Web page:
What Makes a Terrorist?

Thursday, March 4th, 2004

What Makes a Terrorist? by James Q. Wilson starts with a brief history of terrorism — “until the nineteenth century, religion was usually the only acceptable justification of terror” — then explains Professor Jerrold Post’s division of terrorists into two (ambiguously named) categories: anarchic ideologues (either right- or left-wing anarchists) and nationalists (either nationalistic or religious terrorists).

Anarchist or ideological groups include the Red Army Faction in Germany (popularly known as the Baader-Meinhof gang), the Red Brigades in Italy, and the Weathermen in America. The German government carried out a massive inquiry into the Red Army Faction and some right-wing terrorist groups in the early 1980s. (Since it was done in Germany, you will not be surprised to learn that it was published in four volumes.) The Red Army members were middle-class people, who came, in about 25 percent of the cases, from broken families. Over three-fourths said they had severe conflicts with their parents. About one-third had been convicted in juvenile court. They wanted to denounce ?the establishment? and bourgeois society generally, and joined peer groups that led them steadily into more radical actions that in time took over their lives. Italians in the Red Brigades had comparable backgrounds.

Ideological terrorists offer up no clear view of the world they are trying to create. They speak vaguely about bringing people into some new relationship with one another but never tell us what that relationship might be. Their goal is destruction, not creation. To the extent they are Marxists, this vagueness is hardly surprising, since Marx himself never described the world he hoped to create, except with a few glittering but empty generalities.

A further distinction: in Germany, left-wing terrorists, such as the Red Army Faction, were much better educated, had a larger fraction of women as members, and were better organized than were right-wing terrorists. Similar differences have existed in the United States between, say, the Weather Underground and the Aryan Nation. Left-wing terrorists often have a well-rehearsed ideology; right-wing ones are more likely to be pathological.

Interestingly, Post groups nationalistic terrorists with religious terrorists:

By contrast, nationalistic and religious terrorists are a very different matter. The fragmentary research that has been done on them makes clear that they are rarely in conflict with their parents; on the contrary, they seek to carry out in extreme ways ideas learned at home. Moreover, they usually have a very good idea of the kind of world they wish to create: it is the world given to them by their religious or nationalistic leaders. These leaders, of course, may completely misrepresent the doctrines they espouse, but the misrepresentation acquires a commanding power.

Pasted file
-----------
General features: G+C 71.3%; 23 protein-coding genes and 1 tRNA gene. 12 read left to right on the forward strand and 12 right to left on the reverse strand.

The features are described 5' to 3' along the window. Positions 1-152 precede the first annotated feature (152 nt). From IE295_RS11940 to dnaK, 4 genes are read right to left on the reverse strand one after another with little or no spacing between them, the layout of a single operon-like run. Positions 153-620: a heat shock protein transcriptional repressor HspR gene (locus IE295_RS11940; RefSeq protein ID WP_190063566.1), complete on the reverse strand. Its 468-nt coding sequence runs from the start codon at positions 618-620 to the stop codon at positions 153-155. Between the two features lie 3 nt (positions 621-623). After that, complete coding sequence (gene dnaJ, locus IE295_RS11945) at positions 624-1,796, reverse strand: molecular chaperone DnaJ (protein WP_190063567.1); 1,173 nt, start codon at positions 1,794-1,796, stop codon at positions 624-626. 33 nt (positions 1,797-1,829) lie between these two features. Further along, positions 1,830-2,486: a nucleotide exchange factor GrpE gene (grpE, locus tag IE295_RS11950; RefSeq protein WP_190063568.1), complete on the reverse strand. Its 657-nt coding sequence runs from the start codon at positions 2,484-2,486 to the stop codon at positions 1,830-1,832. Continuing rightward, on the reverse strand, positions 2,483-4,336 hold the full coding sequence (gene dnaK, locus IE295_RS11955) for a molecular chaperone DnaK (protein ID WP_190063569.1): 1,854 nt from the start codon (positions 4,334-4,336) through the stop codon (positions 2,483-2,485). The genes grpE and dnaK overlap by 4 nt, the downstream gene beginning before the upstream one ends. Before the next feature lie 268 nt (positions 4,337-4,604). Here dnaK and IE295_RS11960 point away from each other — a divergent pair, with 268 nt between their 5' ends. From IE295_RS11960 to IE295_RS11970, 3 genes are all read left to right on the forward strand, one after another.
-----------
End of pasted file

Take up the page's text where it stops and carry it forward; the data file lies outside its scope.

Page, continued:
Marc Sageman at the University of Pennsylvania has analyzed what we know so far about members of al-Qaida. Unlike ideological terrorists, they felt close to their families and described them as intact and caring. They rarely had criminal records; indeed, most were devout Muslims. The great majority were married; many had children. None had any obvious signs of mental disorder. The appeal of al-Qaida was that the group provided a social community that helped them define and resist the decadent values of the West. The appeal of that community seems to have been especially strong to the men who had been sent abroad to study and found themselves alone and underemployed.

A preeminent nationalistic terrorist, Sabri al-Bana (otherwise known as Abu Nidal), was born to a wealthy father in Jaffa, and through his organization, the Fatah Revolutionary Council, also known as the Abu Nidal Organization, sought to destroy Israel and to attack Palestinian leaders who showed any inclination to engage in diplomacy. He was hardly a member of the wretched poor.

Alan B. Krueger and Jitka Maleckova have come to similar conclusions from their analysis of what we know about deceased soldiers in Hezbollah, the Iran-sponsored Shiite fighting group in Lebanon. Compared with the Lebanese population generally, the Hezbollah soldiers were relatively well-to-do and well-educated young males. Neither poor nor uneducated, they were much like Israeli Jews who were members of the ?bloc of the faithful? group that tried to blow up the Dome of the Rock mosque in Jerusalem: well paid, well educated, and of course deeply religious.

In Singapore a major terrorist organization is Jemaah Islamiyah. Singaporean psychologists studied 31 of its members and found them normal in most respects. All were male, had average to above-average intelligence, and held jobs ranging from taxi driver to engineer. As with al-Qaida and Hezbollah members, they did not come from unstable families, nor did they display any peculiar desire toward suicidal behavior. Though graduates of secular schools, they attached great importance to religion.

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